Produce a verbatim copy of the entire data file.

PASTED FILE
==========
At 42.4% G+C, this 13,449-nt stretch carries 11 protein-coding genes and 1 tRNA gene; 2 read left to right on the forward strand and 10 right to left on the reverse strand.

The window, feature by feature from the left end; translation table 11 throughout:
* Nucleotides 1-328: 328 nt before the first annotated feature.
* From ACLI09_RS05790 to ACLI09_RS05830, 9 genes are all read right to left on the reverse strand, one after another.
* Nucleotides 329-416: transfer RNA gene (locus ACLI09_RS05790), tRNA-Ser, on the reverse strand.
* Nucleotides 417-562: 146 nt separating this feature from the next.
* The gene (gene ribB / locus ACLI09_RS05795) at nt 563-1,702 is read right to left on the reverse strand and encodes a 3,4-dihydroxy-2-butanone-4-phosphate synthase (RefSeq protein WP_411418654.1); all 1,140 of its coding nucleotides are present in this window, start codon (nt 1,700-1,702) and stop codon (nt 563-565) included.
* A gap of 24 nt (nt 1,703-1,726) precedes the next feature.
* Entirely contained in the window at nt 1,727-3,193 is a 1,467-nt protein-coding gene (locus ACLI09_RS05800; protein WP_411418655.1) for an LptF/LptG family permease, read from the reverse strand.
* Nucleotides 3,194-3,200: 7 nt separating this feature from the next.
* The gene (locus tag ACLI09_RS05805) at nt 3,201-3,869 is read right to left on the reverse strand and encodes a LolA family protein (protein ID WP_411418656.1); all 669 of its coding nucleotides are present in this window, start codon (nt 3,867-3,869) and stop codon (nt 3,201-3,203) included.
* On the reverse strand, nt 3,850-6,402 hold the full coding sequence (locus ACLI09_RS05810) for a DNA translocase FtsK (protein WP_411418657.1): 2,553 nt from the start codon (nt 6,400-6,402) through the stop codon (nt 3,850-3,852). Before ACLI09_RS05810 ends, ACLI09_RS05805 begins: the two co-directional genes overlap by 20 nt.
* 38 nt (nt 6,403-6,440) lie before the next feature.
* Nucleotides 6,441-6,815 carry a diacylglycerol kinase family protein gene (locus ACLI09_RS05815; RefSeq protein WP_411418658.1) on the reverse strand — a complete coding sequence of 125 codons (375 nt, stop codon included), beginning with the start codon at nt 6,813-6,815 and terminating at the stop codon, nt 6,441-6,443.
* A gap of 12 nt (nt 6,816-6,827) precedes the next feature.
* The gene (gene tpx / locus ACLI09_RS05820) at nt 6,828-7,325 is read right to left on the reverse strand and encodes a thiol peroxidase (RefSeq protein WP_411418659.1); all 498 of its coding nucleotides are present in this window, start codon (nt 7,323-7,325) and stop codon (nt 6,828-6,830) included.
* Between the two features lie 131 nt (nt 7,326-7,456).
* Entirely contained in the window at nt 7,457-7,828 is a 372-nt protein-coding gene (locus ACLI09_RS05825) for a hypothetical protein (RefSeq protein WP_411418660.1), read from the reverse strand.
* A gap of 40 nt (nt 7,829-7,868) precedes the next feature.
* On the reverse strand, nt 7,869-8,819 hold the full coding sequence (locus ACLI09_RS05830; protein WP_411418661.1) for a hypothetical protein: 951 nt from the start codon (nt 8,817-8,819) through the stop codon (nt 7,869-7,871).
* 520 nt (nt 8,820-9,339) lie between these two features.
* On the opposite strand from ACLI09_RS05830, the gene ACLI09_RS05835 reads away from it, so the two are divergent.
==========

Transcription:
At 42.4% G+C, this 13,449-nt stretch carries 11 protein-coding genes and 1 tRNA gene; 2 read left to right on the forward strand and 10 right to left on the reverse strand.

The window, feature by feature from the left end; translation table 11 throughout:
* Nucleotides 1-328: 328 nt before the first annotated feature.
* From ACLI09_RS05790 to ACLI09_RS05830, 9 genes are all read right to left on the reverse strand, one after another.
* Nucleotides 329-416: transfer RNA gene (locus ACLI09_RS05790), tRNA-Ser, on the reverse strand.
* Nucleotides 417-562: 146 nt separating this feature from the next.
* The gene (gene ribB / locus ACLI09_RS05795) at nt 563-1,702 is read right to left on the reverse strand and encodes a 3,4-dihydroxy-2-butanone-4-phosphate synthase (RefSeq protein WP_411418654.1); all 1,140 of its coding nucleotides are present in this window, start codon (nt 1,700-1,702) and stop codon (nt 563-565) included.
* A gap of 24 nt (nt 1,703-1,726) precedes the next feature.
* Entirely contained in the window at nt 1,727-3,193 is a 1,467-nt protein-coding gene (locus ACLI09_RS05800; protein WP_411418655.1) for an LptF/LptG family permease, read from the reverse strand.
* Nucleotides 3,194-3,200: 7 nt separating this feature from the next.
* The gene (locus tag ACLI09_RS05805) at nt 3,201-3,869 is read right to left on the reverse strand and encodes a LolA family protein (protein ID WP_411418656.1); all 669 of its coding nucleotides are present in this window, start codon (nt 3,867-3,869) and stop codon (nt 3,201-3,203) included.
* On the reverse strand, nt 3,850-6,402 hold the full coding sequence (locus ACLI09_RS05810) for a DNA translocase FtsK (protein WP_411418657.1): 2,553 nt from the start codon (nt 6,400-6,402) through the stop codon (nt 3,850-3,852). Before ACLI09_RS05810 ends, ACLI09_RS05805 begins: the two co-directional genes overlap by 20 nt.
* 38 nt (nt 6,403-6,440) lie before the next feature.
* Nucleotides 6,441-6,815 carry a diacylglycerol kinase family protein gene (locus ACLI09_RS05815; RefSeq protein WP_411418658.1) on the reverse strand — a complete coding sequence of 125 codons (375 nt, stop codon included), beginning with the start codon at nt 6,813-6,815 and terminating at the stop codon, nt 6,441-6,443.
* A gap of 12 nt (nt 6,816-6,827) precedes the next feature.
* The gene (gene tpx / locus ACLI09_RS05820) at nt 6,828-7,325 is read right to left on the reverse strand and encodes a thiol peroxidase (RefSeq protein WP_411418659.1); all 498 of its coding nucleotides are present in this window, start codon (nt 7,323-7,325) and stop codon (nt 6,828-6,830) included.
* Between the two features lie 131 nt (nt 7,326-7,456).
* Entirely contained in the window at nt 7,457-7,828 is a 372-nt protein-coding gene (locus ACLI09_RS05825) for a hypothetical protein (RefSeq protein WP_411418660.1), read from the reverse strand.
* A gap of 40 nt (nt 7,829-7,868) precedes the next feature.
* On the reverse strand, nt 7,869-8,819 hold the full coding sequence (locus ACLI09_RS05830; protein WP_411418661.1) for a hypothetical protein: 951 nt from the start codon (nt 8,817-8,819) through the stop codon (nt 7,869-7,871).
* 520 nt (nt 8,820-9,339) lie between these two features.
* On the opposite strand from ACLI09_RS05830, the gene ACLI09_RS05835 reads away from it, so the two are divergent.